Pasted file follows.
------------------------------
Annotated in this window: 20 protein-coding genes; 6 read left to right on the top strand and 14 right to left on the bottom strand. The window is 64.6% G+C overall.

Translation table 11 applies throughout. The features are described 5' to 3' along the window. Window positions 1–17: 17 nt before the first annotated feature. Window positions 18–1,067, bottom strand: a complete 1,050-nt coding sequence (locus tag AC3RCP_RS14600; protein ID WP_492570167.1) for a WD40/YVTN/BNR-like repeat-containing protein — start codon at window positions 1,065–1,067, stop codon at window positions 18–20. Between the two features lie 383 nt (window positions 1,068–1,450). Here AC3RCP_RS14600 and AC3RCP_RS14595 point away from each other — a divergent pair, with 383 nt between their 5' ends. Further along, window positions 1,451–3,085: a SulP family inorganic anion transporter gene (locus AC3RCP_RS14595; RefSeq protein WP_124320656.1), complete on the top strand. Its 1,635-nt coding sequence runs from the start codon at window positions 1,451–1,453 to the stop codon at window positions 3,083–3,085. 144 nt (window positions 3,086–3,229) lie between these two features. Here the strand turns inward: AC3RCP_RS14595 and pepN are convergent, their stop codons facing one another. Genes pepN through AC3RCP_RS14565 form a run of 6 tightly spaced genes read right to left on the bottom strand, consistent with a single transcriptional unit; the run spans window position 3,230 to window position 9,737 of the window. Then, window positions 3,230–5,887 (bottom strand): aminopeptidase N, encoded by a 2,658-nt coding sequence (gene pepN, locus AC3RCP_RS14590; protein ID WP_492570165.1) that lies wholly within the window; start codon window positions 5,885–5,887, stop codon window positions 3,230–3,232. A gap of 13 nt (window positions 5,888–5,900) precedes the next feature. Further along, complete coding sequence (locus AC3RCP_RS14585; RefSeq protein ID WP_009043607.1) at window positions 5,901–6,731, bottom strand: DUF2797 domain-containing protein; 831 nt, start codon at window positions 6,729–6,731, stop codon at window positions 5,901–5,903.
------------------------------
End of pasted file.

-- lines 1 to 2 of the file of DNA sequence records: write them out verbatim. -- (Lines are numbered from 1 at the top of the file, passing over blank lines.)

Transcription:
Annotated in this window: 20 protein-coding genes; 6 read left to right on the top strand and 14 right to left on the bottom strand. The window is 64.6% G+C overall.

Translation table 11 applies throughout. The features are described 5' to 3' along the window. Window positions 1–17: 17 nt before the first annotated feature. Window positions 18–1,067, bottom strand: a complete 1,050-nt coding sequence (locus tag AC3RCP_RS14600; protein ID WP_492570167.1) for a WD40/YVTN/BNR-like repeat-containing protein — start codon at window positions 1,065–1,067, stop codon at window positions 18–20. Between the two features lie 383 nt (window positions 1,068–1,450). Here AC3RCP_RS14600 and AC3RCP_RS14595 point away from each other — a divergent pair, with 383 nt between their 5' ends. Further along, window positions 1,451–3,085: a SulP family inorganic anion transporter gene (locus AC3RCP_RS14595; RefSeq protein WP_124320656.1), complete on the top strand. Its 1,635-nt coding sequence runs from the start codon at window positions 1,451–1,453 to the stop codon at window positions 3,083–3,085. 144 nt (window positions 3,086–3,229) lie between these two features. Here the strand turns inward: AC3RCP_RS14595 and pepN are convergent, their stop codons facing one another. Genes pepN through AC3RCP_RS14565 form a run of 6 tightly spaced genes read right to left on the bottom strand, consistent with a single transcriptional unit; the run spans window position 3,230 to window position 9,737 of the window. Then, window positions 3,230–5,887 (bottom strand): aminopeptidase N, encoded by a 2,658-nt coding sequence (gene pepN, locus AC3RCP_RS14590; protein ID WP_492570165.1) that lies wholly within the window; start codon window positions 5,885–5,887, stop codon window positions 3,230–3,232. A gap of 13 nt (window positions 5,888–5,900) precedes the next feature. Further along, complete coding sequence (locus AC3RCP_RS14585; RefSeq protein ID WP_009043607.1) at window positions 5,901–6,731, bottom strand: DUF2797 domain-containing protein; 831 nt, start codon at window positions 6,729–6,731, stop codon at window positions 5,901–5,903.